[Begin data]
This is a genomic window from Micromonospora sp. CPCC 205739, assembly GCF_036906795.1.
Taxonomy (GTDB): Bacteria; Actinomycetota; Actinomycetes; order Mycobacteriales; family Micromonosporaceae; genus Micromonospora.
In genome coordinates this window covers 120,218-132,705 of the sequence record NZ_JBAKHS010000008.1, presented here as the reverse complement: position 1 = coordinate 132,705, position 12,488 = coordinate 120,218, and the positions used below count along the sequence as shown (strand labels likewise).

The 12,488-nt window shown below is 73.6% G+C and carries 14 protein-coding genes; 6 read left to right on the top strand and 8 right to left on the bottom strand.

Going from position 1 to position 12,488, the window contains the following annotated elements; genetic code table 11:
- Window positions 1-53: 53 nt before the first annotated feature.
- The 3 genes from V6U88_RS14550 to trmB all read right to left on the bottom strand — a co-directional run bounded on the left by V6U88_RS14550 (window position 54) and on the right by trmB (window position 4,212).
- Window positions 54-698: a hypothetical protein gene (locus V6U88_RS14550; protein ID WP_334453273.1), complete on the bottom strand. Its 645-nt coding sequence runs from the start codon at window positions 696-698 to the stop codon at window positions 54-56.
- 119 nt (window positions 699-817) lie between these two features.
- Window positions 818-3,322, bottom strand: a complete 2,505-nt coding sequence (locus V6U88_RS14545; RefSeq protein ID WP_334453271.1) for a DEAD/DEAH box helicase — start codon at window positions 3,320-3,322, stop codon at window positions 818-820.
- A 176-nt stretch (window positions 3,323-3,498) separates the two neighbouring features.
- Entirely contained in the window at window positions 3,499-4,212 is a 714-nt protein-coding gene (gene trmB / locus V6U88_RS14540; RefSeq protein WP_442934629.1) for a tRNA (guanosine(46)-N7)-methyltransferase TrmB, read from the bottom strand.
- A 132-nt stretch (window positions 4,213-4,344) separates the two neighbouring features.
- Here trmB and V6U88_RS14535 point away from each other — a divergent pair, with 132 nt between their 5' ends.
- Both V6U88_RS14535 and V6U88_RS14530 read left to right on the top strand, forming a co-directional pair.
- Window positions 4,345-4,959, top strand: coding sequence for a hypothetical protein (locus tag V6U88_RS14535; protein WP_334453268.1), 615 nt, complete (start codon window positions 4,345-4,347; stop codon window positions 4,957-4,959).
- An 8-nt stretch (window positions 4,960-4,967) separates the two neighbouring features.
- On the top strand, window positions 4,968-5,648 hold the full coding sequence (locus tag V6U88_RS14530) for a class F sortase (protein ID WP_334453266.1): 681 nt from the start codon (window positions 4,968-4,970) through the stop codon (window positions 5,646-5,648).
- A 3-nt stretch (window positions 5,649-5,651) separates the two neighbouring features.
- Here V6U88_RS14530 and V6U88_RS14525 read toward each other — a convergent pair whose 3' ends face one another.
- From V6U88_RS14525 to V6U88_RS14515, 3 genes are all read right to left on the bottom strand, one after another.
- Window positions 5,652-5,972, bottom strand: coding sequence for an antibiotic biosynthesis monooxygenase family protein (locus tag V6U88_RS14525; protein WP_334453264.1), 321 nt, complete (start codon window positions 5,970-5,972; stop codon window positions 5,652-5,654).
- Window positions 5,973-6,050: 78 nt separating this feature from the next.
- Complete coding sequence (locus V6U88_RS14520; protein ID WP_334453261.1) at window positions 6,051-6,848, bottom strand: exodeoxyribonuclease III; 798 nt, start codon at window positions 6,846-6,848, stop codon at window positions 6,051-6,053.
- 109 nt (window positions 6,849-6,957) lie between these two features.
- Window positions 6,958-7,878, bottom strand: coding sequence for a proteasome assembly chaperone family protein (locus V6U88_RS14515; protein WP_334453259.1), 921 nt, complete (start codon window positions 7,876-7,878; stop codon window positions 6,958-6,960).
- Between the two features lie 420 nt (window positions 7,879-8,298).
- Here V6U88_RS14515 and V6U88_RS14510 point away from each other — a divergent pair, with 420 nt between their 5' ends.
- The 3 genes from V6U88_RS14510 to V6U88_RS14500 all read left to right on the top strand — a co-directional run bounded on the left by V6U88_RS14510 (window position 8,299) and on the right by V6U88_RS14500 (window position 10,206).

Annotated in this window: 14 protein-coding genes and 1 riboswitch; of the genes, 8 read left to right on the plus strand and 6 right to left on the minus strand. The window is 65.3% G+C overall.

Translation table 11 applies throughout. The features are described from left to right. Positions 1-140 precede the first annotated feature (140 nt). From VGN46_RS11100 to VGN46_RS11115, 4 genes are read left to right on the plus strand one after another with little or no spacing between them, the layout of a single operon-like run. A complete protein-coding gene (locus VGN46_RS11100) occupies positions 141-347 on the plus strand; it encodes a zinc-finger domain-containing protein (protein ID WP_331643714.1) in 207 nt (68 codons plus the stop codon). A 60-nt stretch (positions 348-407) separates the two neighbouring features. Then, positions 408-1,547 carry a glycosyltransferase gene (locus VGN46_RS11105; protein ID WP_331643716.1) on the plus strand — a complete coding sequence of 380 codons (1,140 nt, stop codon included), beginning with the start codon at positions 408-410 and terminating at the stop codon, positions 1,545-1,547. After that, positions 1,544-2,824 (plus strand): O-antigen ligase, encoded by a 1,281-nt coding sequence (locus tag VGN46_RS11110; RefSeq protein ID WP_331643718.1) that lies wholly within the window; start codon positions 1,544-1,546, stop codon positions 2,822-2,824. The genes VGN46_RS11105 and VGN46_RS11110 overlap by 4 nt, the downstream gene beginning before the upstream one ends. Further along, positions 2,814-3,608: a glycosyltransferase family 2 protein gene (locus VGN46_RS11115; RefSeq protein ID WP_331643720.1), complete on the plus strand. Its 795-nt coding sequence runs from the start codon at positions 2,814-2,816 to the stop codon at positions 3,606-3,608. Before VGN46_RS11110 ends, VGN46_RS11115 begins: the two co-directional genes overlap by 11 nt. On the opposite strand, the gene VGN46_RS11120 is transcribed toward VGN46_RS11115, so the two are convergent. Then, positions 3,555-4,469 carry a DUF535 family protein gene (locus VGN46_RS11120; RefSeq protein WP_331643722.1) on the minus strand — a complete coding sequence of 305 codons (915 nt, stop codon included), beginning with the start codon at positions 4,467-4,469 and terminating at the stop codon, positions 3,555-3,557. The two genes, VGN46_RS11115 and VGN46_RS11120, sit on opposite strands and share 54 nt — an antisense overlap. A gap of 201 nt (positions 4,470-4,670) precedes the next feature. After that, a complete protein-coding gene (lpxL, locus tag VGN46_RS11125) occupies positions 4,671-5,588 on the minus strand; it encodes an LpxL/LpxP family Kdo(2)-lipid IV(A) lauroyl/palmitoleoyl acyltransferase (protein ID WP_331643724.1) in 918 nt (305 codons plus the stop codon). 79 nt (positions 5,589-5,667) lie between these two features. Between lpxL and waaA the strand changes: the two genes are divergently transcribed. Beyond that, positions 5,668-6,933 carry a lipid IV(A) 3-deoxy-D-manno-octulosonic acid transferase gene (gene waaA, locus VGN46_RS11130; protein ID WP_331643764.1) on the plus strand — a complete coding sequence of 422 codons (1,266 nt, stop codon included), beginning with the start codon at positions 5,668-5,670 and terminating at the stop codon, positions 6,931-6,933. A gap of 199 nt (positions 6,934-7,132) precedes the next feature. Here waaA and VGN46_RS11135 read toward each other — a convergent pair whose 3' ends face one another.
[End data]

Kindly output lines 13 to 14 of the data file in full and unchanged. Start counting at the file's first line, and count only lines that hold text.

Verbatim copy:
- A 132-nt stretch (window positions 4,213-4,344) separates the two neighbouring features.
- Here trmB and V6U88_RS14535 point away from each other — a divergent pair, with 132 nt between their 5' ends.